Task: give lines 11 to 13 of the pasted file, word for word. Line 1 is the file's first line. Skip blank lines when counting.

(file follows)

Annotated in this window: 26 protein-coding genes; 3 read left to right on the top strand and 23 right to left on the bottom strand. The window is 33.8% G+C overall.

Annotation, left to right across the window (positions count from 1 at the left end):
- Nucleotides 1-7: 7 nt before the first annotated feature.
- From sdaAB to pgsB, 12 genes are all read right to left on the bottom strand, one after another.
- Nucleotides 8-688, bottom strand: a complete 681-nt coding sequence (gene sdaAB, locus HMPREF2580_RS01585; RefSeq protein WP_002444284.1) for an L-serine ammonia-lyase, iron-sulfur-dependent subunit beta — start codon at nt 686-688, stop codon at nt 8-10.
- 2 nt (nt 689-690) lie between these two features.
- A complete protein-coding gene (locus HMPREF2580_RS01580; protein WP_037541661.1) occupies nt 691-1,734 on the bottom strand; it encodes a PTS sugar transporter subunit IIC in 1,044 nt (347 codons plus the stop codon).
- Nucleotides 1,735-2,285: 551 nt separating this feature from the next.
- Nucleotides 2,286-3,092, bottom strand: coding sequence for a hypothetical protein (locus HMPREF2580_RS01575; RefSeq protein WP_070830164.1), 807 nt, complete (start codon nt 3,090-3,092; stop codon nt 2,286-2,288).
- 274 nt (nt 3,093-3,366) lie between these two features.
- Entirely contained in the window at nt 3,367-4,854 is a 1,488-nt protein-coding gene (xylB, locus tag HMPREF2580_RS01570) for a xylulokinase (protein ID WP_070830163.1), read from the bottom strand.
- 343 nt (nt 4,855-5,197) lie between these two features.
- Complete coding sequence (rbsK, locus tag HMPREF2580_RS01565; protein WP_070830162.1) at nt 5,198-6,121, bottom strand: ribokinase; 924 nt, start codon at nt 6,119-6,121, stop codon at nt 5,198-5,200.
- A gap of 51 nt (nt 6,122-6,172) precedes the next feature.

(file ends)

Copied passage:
- Entirely contained in the window at nt 3,367-4,854 is a 1,488-nt protein-coding gene (xylB, locus tag HMPREF2580_RS01570) for a xylulokinase (protein ID WP_070830163.1), read from the bottom strand.
- 343 nt (nt 4,855-5,197) lie between these two features.
- Complete coding sequence (rbsK, locus tag HMPREF2580_RS01565; protein WP_070830162.1) at nt 5,198-6,121, bottom strand: ribokinase; 924 nt, start codon at nt 6,119-6,121, stop codon at nt 5,198-5,200.